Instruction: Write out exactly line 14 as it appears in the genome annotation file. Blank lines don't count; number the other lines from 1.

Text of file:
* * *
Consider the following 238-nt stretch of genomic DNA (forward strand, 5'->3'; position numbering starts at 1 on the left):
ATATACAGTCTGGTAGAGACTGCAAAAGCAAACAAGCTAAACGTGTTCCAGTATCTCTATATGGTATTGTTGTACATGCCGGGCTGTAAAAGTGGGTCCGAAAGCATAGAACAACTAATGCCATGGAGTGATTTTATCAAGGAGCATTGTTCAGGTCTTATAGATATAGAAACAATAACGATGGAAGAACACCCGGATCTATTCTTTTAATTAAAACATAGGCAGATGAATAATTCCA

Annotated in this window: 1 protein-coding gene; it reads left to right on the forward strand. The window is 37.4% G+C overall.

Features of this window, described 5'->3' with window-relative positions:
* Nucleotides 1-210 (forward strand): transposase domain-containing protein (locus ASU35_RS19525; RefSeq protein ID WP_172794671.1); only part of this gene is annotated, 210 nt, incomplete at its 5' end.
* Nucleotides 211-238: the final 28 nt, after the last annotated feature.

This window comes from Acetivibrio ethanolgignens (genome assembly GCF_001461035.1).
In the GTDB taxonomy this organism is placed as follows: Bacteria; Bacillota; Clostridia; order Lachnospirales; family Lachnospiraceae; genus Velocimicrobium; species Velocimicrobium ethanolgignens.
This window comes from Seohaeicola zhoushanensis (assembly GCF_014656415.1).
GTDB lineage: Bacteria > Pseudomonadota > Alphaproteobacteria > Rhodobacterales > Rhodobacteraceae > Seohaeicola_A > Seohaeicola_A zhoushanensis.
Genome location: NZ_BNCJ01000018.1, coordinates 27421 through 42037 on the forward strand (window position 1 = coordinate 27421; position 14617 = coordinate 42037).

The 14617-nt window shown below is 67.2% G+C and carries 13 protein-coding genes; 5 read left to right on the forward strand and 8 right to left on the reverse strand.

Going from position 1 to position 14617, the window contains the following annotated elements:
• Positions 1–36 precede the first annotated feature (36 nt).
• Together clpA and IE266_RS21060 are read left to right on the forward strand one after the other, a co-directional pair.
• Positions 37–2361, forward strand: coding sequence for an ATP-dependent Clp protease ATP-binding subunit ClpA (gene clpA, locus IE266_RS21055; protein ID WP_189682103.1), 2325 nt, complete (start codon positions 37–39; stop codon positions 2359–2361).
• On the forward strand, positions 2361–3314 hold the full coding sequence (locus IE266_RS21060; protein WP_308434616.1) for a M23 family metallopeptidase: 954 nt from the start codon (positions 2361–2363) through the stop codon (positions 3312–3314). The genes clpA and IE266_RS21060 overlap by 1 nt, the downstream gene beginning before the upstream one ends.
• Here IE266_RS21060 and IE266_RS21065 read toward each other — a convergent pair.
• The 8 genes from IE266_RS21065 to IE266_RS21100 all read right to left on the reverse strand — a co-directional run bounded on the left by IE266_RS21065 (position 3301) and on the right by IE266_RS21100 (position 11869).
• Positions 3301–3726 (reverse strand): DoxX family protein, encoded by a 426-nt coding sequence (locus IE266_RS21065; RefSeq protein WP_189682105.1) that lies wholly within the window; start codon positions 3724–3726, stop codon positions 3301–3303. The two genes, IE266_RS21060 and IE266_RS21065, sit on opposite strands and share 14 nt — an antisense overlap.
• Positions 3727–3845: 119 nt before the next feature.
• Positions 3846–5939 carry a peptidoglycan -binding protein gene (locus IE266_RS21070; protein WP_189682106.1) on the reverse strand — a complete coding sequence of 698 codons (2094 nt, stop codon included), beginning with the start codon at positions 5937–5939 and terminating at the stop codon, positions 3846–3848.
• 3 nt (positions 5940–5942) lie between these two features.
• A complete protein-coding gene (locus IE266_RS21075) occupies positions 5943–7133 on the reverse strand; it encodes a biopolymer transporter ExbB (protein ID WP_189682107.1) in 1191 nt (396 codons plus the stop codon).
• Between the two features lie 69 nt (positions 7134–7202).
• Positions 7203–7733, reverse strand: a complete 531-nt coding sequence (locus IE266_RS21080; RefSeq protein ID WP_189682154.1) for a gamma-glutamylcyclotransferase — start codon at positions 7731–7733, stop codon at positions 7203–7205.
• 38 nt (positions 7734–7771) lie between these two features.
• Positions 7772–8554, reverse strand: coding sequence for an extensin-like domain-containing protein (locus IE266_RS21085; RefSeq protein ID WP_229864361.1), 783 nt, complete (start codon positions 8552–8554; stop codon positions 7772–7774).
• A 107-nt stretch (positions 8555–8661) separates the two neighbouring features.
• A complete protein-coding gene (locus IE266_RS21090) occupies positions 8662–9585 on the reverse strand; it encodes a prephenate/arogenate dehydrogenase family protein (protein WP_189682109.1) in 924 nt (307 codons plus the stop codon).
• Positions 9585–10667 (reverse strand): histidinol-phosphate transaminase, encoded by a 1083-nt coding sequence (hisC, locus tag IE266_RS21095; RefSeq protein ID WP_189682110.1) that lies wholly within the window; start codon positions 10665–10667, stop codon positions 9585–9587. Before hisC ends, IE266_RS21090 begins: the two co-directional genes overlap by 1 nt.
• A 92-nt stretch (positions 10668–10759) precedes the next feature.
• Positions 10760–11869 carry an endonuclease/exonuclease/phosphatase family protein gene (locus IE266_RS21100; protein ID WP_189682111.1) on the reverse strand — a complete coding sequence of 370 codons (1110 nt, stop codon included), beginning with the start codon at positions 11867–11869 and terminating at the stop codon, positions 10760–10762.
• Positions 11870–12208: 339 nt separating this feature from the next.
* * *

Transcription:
• Positions 1–36 precede the first annotated feature (36 nt).